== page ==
Miriam Seidel, Stuart Shils at Mangel
Art in America, September 1993, Review of Exhibitions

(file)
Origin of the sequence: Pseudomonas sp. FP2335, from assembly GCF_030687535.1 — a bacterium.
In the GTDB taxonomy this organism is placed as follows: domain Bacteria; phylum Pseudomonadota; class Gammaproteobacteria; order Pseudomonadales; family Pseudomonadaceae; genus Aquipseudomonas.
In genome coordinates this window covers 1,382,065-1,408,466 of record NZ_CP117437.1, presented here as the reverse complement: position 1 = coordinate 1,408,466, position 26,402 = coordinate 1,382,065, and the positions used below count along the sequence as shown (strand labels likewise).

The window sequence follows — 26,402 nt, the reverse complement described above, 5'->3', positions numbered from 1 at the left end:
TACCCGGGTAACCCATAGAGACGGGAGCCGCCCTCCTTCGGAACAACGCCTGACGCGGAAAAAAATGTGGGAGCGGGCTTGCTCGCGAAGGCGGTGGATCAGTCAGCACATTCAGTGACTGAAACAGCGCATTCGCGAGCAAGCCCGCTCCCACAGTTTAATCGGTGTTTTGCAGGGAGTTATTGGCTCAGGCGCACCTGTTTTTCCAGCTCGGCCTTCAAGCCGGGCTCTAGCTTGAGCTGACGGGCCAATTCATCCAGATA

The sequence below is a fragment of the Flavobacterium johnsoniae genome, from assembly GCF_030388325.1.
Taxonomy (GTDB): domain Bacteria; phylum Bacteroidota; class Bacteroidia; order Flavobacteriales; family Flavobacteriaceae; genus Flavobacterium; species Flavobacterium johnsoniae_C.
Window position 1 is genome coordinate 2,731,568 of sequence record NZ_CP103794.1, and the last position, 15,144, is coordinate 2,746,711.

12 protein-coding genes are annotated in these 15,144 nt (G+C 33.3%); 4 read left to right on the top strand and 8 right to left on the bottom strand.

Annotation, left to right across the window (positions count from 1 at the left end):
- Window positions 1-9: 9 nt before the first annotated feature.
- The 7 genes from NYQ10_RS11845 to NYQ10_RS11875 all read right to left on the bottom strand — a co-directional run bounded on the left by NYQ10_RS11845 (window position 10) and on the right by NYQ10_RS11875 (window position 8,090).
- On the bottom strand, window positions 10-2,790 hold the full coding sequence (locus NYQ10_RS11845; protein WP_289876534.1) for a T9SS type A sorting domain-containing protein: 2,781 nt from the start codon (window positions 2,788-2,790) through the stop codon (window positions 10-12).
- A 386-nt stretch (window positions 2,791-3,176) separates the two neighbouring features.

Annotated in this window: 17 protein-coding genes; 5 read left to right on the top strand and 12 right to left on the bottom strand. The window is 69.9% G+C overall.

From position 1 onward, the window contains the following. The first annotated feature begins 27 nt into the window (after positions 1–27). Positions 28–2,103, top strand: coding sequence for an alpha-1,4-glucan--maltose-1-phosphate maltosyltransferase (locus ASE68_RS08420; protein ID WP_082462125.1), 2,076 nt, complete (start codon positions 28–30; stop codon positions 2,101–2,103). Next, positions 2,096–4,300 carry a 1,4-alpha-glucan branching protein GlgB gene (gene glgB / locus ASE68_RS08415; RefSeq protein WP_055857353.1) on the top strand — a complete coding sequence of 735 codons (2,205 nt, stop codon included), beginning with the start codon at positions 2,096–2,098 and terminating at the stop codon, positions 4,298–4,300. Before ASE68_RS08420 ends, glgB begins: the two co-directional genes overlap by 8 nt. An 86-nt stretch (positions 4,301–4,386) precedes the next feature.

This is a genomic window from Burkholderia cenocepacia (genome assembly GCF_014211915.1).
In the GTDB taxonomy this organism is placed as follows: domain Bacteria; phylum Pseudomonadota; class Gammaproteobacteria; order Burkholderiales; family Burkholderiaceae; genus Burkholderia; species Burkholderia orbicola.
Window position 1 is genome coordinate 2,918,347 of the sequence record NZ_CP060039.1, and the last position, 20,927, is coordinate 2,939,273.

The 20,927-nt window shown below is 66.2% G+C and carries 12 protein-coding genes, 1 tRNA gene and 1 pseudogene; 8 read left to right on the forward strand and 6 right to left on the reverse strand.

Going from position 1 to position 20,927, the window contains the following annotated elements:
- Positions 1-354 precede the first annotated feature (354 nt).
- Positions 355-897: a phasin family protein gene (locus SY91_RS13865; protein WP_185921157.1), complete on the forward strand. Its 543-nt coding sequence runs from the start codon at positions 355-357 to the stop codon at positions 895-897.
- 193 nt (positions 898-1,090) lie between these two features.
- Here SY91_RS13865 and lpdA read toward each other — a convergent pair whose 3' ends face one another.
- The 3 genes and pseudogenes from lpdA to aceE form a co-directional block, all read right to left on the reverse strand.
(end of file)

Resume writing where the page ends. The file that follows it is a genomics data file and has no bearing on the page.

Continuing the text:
The 19th-century plein-air oil sketch, as practiced by Constable, Corot and in this country, Henri and others, can be seen as a precursor to modern abstraction. The sketch’s smallness and often private demeanor act as pictorial solvents: Constable’s cloud paintings, for example, show brushwork inspired by nature but liberated from the demands of representation. For a number of years Stuart Shils has been perfecting the plein-air oil sketch in a modern, post-abstract context. Trained at the Pennsylvania Academy of Fine Arts, where traditional painting technique has persisted improbably into the present curriculum, Shils cultivates that tradition with grace and fresh awareness. Working in oil on paper, he paints scenes from older, passed-over sections of Philadelphia, including his own neighborhood of Manayunk, whose hillside rowhouses offer fine views of the downtown skyline, as well as of more rural areas. Shils’s delicate, even nervous brushwork causes cars trucks and buildings alike to shimmy in an overall atmospheric bath. To the industrial-age factories and rowhouses he brings an easy command of traditional tonalities, which read just right for the surfaces depicted: saturated umber for the shadowed facades of A Dark Side Street Near Parkside Avenue (1992), grayed sienna for the wall of The Coal Yard Door (1991). He shows similar ease in achieving underpainting effects by painting over different-hued papers. Shils’s devotion to the deep vista may explain his decided preference for the small format (the average size of these works is 9 by 12 inches). Perhaps paradoxically, the very modesty of scale seems particularly conducive to long-range views and full compositions: several paintings include views across the Schuylkill River, with details of the far shore still perfectly legible. In the rural and forest paintings, Shils allows his restless brushwork to loosen further toward expressionism. Winter Early Evening (1992), with white cottage, woods and moon in a rolling sky, recalls Albert Pinkham Ryder; another painting is titled in explicit homage to him. The woods scenes (there were five here) seemed to shade toward a new direction for Shils. Lacking horizon lines, these close-valued aggregates of foliage and hazy atmosphere are the only works to begin to flatten out the picture